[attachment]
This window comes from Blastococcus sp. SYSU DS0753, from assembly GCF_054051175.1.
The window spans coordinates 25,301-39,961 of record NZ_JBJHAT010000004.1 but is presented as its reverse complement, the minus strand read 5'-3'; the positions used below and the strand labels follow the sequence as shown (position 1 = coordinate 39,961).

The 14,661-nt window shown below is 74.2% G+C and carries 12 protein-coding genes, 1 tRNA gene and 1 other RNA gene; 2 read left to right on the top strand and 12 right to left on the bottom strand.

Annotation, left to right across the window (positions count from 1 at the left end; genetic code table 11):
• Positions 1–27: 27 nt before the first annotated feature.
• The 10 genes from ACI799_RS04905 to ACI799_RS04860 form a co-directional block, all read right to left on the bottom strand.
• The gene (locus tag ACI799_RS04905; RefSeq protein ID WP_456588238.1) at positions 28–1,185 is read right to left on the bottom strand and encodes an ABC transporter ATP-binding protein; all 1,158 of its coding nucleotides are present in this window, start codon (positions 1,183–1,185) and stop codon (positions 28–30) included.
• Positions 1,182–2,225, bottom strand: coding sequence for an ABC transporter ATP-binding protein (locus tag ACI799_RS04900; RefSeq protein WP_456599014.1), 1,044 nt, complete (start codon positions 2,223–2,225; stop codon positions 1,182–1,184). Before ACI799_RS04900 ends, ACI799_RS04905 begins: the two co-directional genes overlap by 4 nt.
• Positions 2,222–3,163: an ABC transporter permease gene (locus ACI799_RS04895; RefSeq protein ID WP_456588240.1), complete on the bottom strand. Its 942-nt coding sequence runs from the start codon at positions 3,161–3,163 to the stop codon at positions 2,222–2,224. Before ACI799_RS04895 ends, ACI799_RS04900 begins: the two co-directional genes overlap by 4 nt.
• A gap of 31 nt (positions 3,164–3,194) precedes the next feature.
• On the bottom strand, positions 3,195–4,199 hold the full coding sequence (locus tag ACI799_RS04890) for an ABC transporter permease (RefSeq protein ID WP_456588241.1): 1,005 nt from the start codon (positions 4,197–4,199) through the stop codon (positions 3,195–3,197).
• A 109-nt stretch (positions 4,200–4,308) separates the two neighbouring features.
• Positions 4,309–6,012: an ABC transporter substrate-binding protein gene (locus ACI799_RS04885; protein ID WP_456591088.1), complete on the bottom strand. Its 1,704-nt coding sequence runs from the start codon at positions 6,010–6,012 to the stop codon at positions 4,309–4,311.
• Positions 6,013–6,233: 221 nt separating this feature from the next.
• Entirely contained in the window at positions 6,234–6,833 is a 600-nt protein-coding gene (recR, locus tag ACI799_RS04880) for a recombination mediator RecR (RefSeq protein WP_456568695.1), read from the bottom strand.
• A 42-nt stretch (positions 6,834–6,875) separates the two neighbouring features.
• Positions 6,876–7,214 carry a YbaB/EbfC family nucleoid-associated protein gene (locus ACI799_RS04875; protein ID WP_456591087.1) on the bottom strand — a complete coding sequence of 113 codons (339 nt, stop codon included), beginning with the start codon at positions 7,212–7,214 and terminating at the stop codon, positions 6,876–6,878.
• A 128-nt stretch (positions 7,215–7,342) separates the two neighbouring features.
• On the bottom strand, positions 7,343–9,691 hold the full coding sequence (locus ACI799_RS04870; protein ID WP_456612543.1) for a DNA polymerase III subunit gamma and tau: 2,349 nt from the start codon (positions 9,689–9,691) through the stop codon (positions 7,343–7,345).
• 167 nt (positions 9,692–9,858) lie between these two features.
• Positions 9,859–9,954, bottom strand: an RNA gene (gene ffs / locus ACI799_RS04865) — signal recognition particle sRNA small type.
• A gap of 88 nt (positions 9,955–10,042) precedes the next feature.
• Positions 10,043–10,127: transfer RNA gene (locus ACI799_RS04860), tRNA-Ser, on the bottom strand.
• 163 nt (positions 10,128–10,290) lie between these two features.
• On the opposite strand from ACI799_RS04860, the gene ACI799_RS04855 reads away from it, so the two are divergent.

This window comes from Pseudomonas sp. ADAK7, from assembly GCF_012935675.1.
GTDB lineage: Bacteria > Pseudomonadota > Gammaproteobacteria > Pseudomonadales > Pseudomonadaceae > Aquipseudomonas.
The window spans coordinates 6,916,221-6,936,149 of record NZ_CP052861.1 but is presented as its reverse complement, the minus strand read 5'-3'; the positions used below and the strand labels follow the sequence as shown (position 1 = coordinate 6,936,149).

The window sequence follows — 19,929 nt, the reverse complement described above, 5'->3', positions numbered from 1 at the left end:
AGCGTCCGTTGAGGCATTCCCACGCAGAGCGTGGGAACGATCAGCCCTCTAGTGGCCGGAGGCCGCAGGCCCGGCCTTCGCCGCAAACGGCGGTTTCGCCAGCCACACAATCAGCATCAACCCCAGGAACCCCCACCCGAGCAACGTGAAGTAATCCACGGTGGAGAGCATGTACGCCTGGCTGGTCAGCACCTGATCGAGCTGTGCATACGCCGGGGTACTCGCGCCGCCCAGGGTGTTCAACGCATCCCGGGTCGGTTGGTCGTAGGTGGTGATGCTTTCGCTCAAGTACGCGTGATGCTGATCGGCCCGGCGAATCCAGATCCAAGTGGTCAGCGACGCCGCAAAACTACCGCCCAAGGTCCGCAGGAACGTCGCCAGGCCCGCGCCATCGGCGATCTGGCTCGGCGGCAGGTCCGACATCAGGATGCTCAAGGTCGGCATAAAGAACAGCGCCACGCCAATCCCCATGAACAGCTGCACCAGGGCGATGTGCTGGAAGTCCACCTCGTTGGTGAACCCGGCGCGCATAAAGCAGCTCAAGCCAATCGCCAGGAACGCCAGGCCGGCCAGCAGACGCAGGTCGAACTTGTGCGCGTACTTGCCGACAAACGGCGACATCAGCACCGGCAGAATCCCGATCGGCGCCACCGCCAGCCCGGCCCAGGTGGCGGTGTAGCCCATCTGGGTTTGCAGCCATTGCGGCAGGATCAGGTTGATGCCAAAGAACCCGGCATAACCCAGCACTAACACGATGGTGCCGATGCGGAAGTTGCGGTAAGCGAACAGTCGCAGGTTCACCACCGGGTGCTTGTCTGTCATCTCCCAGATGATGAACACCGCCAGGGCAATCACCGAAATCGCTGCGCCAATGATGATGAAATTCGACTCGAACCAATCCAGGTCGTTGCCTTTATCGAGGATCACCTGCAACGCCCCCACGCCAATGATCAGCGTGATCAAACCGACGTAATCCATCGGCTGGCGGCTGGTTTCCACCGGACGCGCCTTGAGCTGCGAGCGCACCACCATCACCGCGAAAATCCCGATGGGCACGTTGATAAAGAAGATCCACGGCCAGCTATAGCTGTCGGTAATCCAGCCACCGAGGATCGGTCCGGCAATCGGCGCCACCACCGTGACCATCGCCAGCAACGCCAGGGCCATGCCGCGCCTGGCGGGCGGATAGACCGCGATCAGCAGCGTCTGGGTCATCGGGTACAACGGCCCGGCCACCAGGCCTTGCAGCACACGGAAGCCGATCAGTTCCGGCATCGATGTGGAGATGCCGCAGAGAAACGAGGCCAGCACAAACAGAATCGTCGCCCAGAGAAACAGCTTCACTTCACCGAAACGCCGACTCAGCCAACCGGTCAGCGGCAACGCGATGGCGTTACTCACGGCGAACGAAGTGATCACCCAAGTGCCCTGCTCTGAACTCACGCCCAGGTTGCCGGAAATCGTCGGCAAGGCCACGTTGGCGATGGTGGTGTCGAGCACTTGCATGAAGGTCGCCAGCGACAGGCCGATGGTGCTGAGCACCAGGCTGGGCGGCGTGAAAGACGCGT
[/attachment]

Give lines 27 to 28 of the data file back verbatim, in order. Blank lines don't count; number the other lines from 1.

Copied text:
GTDB lineage: Bacteria > Pseudomonadota > Gammaproteobacteria > Pseudomonadales > Pseudomonadaceae > Aquipseudomonas.
The window spans coordinates 6,916,221-6,936,149 of record NZ_CP052861.1 but is presented as its reverse complement, the minus strand read 5'-3'; the positions used below and the strand labels follow the sequence as shown (position 1 = coordinate 6,936,149).